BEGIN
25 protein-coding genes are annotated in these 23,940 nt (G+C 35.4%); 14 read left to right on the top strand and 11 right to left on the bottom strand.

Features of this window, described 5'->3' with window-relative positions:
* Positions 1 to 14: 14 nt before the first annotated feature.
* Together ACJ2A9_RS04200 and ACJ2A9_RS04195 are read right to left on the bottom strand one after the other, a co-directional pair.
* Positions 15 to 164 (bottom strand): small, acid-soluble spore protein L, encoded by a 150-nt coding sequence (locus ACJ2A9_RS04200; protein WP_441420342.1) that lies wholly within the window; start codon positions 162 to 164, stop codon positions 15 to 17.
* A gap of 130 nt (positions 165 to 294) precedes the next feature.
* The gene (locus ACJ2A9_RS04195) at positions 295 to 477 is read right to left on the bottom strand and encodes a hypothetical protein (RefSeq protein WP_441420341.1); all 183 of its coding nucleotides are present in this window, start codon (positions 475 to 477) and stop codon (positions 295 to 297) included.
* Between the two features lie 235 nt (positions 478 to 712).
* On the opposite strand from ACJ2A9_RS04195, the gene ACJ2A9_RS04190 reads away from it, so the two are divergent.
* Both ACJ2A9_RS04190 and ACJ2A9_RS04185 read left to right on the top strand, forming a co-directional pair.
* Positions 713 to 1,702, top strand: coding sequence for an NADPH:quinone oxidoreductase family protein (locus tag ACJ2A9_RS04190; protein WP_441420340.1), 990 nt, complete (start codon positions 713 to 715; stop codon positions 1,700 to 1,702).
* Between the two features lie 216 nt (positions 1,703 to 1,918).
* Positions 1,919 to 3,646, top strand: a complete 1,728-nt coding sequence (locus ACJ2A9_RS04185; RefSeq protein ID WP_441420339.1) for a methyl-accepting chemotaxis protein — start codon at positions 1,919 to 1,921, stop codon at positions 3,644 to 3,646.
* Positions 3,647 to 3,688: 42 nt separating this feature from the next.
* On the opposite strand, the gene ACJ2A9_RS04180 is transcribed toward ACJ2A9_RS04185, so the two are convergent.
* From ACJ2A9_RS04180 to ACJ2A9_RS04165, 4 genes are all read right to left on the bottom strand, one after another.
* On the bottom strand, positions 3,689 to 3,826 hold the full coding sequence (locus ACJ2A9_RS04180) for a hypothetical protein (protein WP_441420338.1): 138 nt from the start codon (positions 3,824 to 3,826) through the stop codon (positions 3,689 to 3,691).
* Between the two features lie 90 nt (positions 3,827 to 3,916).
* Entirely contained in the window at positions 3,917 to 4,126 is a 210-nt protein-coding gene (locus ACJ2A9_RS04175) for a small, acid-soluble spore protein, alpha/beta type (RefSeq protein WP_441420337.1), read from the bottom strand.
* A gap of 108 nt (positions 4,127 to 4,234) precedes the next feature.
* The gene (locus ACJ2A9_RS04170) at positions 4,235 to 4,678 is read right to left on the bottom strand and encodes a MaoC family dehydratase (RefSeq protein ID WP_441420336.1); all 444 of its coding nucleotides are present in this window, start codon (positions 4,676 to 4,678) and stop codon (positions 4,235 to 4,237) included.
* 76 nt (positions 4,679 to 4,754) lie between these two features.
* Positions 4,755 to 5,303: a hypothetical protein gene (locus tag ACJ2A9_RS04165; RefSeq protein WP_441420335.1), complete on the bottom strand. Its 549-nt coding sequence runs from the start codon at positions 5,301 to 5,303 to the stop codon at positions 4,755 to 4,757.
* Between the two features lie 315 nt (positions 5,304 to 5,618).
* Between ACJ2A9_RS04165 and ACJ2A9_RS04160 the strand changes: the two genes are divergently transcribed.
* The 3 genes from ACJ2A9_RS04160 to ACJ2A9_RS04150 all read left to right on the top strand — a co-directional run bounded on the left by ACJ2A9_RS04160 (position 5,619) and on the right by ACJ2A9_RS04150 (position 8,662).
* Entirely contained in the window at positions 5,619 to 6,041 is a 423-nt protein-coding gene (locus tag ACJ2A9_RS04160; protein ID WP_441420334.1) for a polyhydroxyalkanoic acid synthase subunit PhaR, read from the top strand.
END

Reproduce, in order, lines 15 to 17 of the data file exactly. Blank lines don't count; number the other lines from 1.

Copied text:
* On the opposite strand, the gene ACJ2A9_RS04180 is transcribed toward ACJ2A9_RS04185, so the two are convergent.
* From ACJ2A9_RS04180 to ACJ2A9_RS04165, 4 genes are all read right to left on the bottom strand, one after another.
* On the bottom strand, positions 3,689 to 3,826 hold the full coding sequence (locus ACJ2A9_RS04180) for a hypothetical protein (protein WP_441420338.1): 138 nt from the start codon (positions 3,824 to 3,826) through the stop codon (positions 3,689 to 3,691).